Gaya: From governorship to lawmaking
Senator Kabiru Gaya was Governor of Kano State in the Third Republic (from 1992 to 1993) on the platform of the National Republican Convention. He has been in the Senate since 2007, representing Kano South Senatorial District.
Abaribe: Alternating between executive and legislature
Senator Enyinnaya Abaribe became the deputy governor of Abia State in 1999, with Orji Uzor Kalu as the governor. Due to his rift with Kalu over his (Abaribe’s) governorship ambition, the state’s House of Assembly moved to impeach him as the deputy governor three times – twice in 2000 and a third time in 2003. To avoid the third attempt being successful, he would later resign his position. However, Abaribe emerged as the lawmaker representing Abia South Senatorial District in the upper chamber of the National Assembly in 2007 and has been there since then. Until last week, he was Minority Leader of the Senate. The senator lost the PDP governorship ticket in his state during last week’s primary, he resigned his membership of the party and minority caucus leadership in the Senate. He has now joined the All Progressives Grand Alliance where he now has the ticket to seek a return to the Senate.
Dogara: A Speaker in majority and minority parties
Representing Bogoro/Dass/Tafawa Balewa Federal Constituency in Bauchi State, Yakubu Dogara, joined the House in 2007. Under a controversial circumstance, he became the Speaker of the House in the 8th Assembly (2015-2019), then as member of the ruling APC. His emergence was controversial because he was not the choice of his party, the APC. The party had preference for Gbajabiamila. Dogara later defected from the APC to the opposition PDP while in office. Though he was re-elected as member of the House in the current Assembly, Dogara, who has not been seen on the floor of the House, defected back to the APC a few months ago.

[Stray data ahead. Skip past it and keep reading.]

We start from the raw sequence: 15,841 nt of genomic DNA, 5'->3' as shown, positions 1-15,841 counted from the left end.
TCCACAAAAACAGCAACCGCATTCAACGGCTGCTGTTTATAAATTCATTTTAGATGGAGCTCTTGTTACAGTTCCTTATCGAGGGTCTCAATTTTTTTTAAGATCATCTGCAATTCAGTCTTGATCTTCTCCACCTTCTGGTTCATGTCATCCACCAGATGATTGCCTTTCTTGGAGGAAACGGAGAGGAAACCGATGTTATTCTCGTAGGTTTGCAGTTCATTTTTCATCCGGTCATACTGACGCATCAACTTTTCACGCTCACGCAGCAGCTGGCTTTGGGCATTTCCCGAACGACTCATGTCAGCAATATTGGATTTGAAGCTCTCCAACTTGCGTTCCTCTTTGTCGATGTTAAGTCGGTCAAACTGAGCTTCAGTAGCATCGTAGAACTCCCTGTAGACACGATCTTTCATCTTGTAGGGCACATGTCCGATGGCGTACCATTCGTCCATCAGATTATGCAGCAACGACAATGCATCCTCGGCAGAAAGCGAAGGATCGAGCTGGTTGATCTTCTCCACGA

Betara: The man in charge of appropriation
Another member of the 2007 set is Mukhtar Betara, who represents Biu/Bayo/Shani Federal Constituency in Borno State and currently chairs the House Committee on Appropriation. He was one of the speakership aspirants at the beginning of the current House. His constituents procured the N10m APC expression of interest and nomination forms for him to seek re-election to the House in 2023. He is being tipped by some persons to be the next Speaker.
Abba-Ibrahim: A family in love with lawmaking
Khadijat, the wife of former Yobe State governor, Bukar Abba-Ibrahim, has been in the House since 2007, representing Damaturu/Gujba/Gulani/Tarmuwa Federal Constituency in Yobe State. She was serving her fourth term in 2016 when the President, Major General Muhammadu Buhari (retd.), appointed her as the Minister of State for Foreign Affairs. On January 9, 2019, Abba-Ibrahim resigned from Buhari’s cabinet to contest for a fresh fourth term in the House and she won. Hers seems like a family in love with politics. At a point in time, she and her husband were in the National Assembly. Her husband was governor of Yobe State in the Third Republic – from January 1992 to November 1993. In the Fourth Republic, he became the governor again for two terms – from 1999 to 2007. In 2007, he represented Yobe East Senatorial District, where he was till the 8th Assembly which ended in 2019. Interestingly, Mrs Abba-Ibrahim contested against her stepson to clinch the APC ticket with which she is currently representing her constituency in the House.